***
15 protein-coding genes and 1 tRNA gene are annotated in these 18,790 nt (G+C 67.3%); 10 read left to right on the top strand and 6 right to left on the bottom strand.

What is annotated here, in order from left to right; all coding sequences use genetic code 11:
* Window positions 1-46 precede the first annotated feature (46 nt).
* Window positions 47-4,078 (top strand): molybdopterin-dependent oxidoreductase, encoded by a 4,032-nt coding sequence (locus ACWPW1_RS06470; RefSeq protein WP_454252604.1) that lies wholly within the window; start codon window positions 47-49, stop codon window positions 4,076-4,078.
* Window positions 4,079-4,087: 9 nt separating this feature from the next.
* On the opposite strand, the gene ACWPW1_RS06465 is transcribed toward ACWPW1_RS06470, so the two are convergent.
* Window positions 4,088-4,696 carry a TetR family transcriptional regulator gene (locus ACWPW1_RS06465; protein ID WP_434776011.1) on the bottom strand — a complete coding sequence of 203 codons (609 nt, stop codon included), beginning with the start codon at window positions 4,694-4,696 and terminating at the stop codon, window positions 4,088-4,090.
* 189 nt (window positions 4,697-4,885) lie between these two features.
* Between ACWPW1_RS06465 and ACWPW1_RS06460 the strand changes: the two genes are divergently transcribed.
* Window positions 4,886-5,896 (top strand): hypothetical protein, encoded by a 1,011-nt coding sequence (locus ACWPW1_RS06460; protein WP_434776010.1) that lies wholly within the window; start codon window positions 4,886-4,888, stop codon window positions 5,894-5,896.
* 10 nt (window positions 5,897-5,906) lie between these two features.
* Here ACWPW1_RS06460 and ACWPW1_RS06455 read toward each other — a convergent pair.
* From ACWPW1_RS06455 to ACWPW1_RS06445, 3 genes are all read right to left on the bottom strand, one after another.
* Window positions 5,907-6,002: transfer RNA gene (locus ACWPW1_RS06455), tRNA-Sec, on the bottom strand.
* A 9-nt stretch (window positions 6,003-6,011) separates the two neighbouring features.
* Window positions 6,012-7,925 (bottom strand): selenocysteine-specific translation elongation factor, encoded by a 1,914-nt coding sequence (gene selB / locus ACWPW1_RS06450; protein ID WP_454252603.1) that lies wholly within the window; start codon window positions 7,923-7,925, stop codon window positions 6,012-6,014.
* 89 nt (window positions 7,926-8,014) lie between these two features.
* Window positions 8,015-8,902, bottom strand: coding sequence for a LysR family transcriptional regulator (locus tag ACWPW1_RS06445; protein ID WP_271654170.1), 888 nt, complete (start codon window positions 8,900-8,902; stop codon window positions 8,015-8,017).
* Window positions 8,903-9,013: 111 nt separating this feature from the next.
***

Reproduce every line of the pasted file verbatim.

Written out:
15 protein-coding genes and 1 tRNA gene are annotated in these 18,790 nt (G+C 67.3%); 10 read left to right on the top strand and 6 right to left on the bottom strand.

What is annotated here, in order from left to right; all coding sequences use genetic code 11:
* Window positions 1-46 precede the first annotated feature (46 nt).
* Window positions 47-4,078 (top strand): molybdopterin-dependent oxidoreductase, encoded by a 4,032-nt coding sequence (locus ACWPW1_RS06470; RefSeq protein WP_454252604.1) that lies wholly within the window; start codon window positions 47-49, stop codon window positions 4,076-4,078.
* Window positions 4,079-4,087: 9 nt separating this feature from the next.
* On the opposite strand, the gene ACWPW1_RS06465 is transcribed toward ACWPW1_RS06470, so the two are convergent.
* Window positions 4,088-4,696 carry a TetR family transcriptional regulator gene (locus ACWPW1_RS06465; protein ID WP_434776011.1) on the bottom strand — a complete coding sequence of 203 codons (609 nt, stop codon included), beginning with the start codon at window positions 4,694-4,696 and terminating at the stop codon, window positions 4,088-4,090.
* 189 nt (window positions 4,697-4,885) lie between these two features.
* Between ACWPW1_RS06465 and ACWPW1_RS06460 the strand changes: the two genes are divergently transcribed.
* Window positions 4,886-5,896 (top strand): hypothetical protein, encoded by a 1,011-nt coding sequence (locus ACWPW1_RS06460; protein WP_434776010.1) that lies wholly within the window; start codon window positions 4,886-4,888, stop codon window positions 5,894-5,896.
* 10 nt (window positions 5,897-5,906) lie between these two features.
* Here ACWPW1_RS06460 and ACWPW1_RS06455 read toward each other — a convergent pair.
* From ACWPW1_RS06455 to ACWPW1_RS06445, 3 genes are all read right to left on the bottom strand, one after another.
* Window positions 5,907-6,002: transfer RNA gene (locus ACWPW1_RS06455), tRNA-Sec, on the bottom strand.
* A 9-nt stretch (window positions 6,003-6,011) separates the two neighbouring features.
* Window positions 6,012-7,925 (bottom strand): selenocysteine-specific translation elongation factor, encoded by a 1,914-nt coding sequence (gene selB / locus ACWPW1_RS06450; protein ID WP_454252603.1) that lies wholly within the window; start codon window positions 7,923-7,925, stop codon window positions 6,012-6,014.
* 89 nt (window positions 7,926-8,014) lie between these two features.
* Window positions 8,015-8,902, bottom strand: coding sequence for a LysR family transcriptional regulator (locus tag ACWPW1_RS06445; protein ID WP_271654170.1), 888 nt, complete (start codon window positions 8,900-8,902; stop codon window positions 8,015-8,017).
* Window positions 8,903-9,013: 111 nt separating this feature from the next.